First, know your hurricane facts and understand common terms used during hurricane forecasts. Storm conditions can vary on the intensity, size and even the angle which the tropical cyclone approaches your area, so it is vital you understand what the forecasters and news reporters are telling you.
Tropical Depressions are cyclones with winds of 38 mph. Tropical Storms vary in wind speeds from 39-73 mph while Hurricanes have winds 74 mph and greater. Typically the upper right quadrant of the storm (the center wrapping around the eye) is the most intense portion of the storm. The greatest threats are damaging winds, storm surge and flooding. This is in part why Hurricane Katrina was so catastrophic when bringing up to 28 foot storm surges onto the Louisiana and Mississippi coastlines.
Here are some important terms you may hear:
Tropical Storm Watch: Tropical storm conditions are possible in the area.
Hurricane Watch: Hurricane conditions are possible in the area. Watches are issued 48 hours in advance of the anticipated onset of tropical storm force winds.
Tropical Storm Warning: Tropical storm conditions are expected in the area.
Hurricane Warning: Hurricane conditions are expected in the area. Warnings are issued 36 hours in advance of tropical storm force winds.
Eye: Clear, sometimes well-defined center of the storm with calmer conditions.
Eye Wall: Surrounding the eye, contains some of the most severe weather of the storm with the highest wind speed and largest precipitation.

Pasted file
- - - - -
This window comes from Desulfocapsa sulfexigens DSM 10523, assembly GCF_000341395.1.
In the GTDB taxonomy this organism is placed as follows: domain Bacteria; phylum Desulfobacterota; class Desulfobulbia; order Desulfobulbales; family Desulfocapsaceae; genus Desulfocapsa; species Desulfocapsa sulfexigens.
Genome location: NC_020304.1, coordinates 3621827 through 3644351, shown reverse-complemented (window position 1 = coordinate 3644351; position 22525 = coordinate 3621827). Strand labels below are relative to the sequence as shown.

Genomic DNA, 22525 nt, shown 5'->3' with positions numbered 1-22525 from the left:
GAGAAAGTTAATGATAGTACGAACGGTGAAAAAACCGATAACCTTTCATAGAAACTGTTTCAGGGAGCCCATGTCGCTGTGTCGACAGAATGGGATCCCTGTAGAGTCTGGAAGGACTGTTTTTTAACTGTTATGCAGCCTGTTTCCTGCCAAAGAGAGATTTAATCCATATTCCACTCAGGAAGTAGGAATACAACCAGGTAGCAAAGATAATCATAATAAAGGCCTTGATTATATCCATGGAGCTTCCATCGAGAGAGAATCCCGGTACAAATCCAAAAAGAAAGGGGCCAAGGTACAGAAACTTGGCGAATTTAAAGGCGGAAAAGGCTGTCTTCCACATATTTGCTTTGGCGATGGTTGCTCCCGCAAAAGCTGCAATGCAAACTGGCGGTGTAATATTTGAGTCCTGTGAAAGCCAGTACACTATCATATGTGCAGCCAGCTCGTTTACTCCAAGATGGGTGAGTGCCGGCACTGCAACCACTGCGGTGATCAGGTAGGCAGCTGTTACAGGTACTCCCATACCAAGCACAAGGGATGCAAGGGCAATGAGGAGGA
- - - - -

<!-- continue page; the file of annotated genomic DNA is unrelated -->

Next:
Rain Bands: Bands coming off the cyclone that produce severe weather conditions such as heavy rain, wind and tornadoes.
Storm Surge: An often underestimated and deadly result of ocean water swelling as a result of a landfalling storm, and quickly flooding coastal and sometimes areas further inland.
During a watch, prepare your home and evacuation plan in case a warning is issued. During a warning, carefully follow the directions of officials, and immediately leave the area if they advise it. In the event of an Extreme Wind Warning/Advisory, which means that extreme sustained winds of 115 mph or greater are expected to begin within an hour, immediately take shelter in the interior portion of a well-built structure.
Predicting a tropical cyclone's path can be challenging; there are many global and local factors that come into play. The storm's size and path can directly influence what sort of wind patterns guide, enhance or hinder its growth, and vice versa! Forecasters have computers that take huge amounts of data and try to predict where the storm will go and usually can calculate 2-3 days out fairly accurately. This is where you hear the terms computer models and spaghetti models being used. Generally the forecast track or path is given with the average consensus of these models. The National Hurricane Center has the most up-to-date information on tropical cyclone developments, forecasts and weather alerts, discussions analyzing the data and more. http://www.nhc.noaa.gov/